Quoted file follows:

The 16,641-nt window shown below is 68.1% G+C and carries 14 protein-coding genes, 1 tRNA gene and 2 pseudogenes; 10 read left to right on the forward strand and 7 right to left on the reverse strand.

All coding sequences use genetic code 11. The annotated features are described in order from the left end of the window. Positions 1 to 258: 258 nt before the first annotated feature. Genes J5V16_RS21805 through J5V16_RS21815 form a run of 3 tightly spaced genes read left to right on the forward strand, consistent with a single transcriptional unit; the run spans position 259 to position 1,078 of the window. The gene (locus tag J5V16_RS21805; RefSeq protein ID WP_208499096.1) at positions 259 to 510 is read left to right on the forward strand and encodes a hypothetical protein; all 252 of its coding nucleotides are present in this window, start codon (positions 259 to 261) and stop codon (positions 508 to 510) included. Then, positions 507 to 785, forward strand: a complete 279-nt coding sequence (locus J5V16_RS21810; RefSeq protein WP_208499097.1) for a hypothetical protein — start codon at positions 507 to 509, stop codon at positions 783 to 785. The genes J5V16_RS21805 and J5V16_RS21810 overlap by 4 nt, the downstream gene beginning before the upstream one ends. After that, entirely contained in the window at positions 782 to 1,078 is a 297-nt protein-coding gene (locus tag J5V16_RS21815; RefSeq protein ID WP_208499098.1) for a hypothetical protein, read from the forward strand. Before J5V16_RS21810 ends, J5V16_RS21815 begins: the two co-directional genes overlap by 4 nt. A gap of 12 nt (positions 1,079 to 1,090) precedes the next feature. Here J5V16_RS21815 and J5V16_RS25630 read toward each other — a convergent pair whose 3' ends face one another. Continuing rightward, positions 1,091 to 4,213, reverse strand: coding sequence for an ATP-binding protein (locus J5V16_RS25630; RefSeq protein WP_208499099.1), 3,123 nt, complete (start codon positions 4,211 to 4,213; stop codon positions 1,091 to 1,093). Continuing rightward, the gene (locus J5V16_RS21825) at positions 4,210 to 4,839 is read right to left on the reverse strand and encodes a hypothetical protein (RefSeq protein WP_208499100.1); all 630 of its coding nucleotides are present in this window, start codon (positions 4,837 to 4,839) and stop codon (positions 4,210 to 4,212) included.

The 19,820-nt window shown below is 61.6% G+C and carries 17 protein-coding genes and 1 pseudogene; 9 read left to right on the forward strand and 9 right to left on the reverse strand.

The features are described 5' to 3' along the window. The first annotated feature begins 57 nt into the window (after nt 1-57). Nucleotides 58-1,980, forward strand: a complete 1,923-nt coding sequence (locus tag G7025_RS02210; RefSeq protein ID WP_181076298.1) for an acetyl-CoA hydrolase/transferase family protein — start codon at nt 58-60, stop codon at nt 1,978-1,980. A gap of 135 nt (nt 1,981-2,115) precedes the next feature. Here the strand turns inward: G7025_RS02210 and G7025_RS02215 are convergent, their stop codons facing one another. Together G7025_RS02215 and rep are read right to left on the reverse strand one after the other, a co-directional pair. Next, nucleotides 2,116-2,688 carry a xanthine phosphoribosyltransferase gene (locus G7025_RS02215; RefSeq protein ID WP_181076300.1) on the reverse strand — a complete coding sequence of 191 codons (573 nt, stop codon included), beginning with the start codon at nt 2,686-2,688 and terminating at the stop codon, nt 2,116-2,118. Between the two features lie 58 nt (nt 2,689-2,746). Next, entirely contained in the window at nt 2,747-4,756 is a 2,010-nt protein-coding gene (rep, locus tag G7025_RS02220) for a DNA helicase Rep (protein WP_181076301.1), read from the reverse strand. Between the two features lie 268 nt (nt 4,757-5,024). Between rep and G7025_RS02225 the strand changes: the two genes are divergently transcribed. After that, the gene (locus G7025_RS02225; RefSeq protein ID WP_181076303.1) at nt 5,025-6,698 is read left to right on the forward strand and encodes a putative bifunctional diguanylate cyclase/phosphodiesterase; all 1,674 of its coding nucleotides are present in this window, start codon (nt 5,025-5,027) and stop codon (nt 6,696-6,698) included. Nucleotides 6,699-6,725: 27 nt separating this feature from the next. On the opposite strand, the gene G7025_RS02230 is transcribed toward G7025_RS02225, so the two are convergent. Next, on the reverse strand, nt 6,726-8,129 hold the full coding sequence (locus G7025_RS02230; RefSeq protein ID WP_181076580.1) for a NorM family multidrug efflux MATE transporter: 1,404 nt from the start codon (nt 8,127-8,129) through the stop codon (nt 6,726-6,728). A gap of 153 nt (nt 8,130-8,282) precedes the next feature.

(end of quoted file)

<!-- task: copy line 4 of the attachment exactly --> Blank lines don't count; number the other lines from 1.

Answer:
The features are described 5' to 3' along the window. The first annotated feature begins 57 nt into the window (after nt 1-57). Nucleotides 58-1,980, forward strand: a complete 1,923-nt coding sequence (locus tag G7025_RS02210; RefSeq protein ID WP_181076298.1) for an acetyl-CoA hydrolase/transferase family protein — start codon at nt 58-60, stop codon at nt 1,978-1,980. A gap of 135 nt (nt 1,981-2,115) precedes the next feature. Here the strand turns inward: G7025_RS02210 and G7025_RS02215 are convergent, their stop codons facing one another. Together G7025_RS02215 and rep are read right to left on the reverse strand one after the other, a co-directional pair. Next, nucleotides 2,116-2,688 carry a xanthine phosphoribosyltransferase gene (locus G7025_RS02215; RefSeq protein ID WP_181076300.1) on the reverse strand — a complete coding sequence of 191 codons (573 nt, stop codon included), beginning with the start codon at nt 2,686-2,688 and terminating at the stop codon, nt 2,116-2,118. Between the two features lie 58 nt (nt 2,689-2,746). Next, entirely contained in the window at nt 2,747-4,756 is a 2,010-nt protein-coding gene (rep, locus tag G7025_RS02220) for a DNA helicase Rep (protein WP_181076301.1), read from the reverse strand. Between the two features lie 268 nt (nt 4,757-5,024). Between rep and G7025_RS02225 the strand changes: the two genes are divergently transcribed. After that, the gene (locus G7025_RS02225; RefSeq protein ID WP_181076303.1) at nt 5,025-6,698 is read left to right on the forward strand and encodes a putative bifunctional diguanylate cyclase/phosphodiesterase; all 1,674 of its coding nucleotides are present in this window, start codon (nt 5,025-5,027) and stop codon (nt 6,696-6,698) included. Nucleotides 6,699-6,725: 27 nt separating this feature from the next. On the opposite strand, the gene G7025_RS02230 is transcribed toward G7025_RS02225, so the two are convergent. Next, on the reverse strand, nt 6,726-8,129 hold the full coding sequence (locus G7025_RS02230; RefSeq protein ID WP_181076580.1) for a NorM family multidrug efflux MATE transporter: 1,404 nt from the start codon (nt 8,127-8,129) through the stop codon (nt 6,726-6,728). A gap of 153 nt (nt 8,130-8,282) precedes the next feature.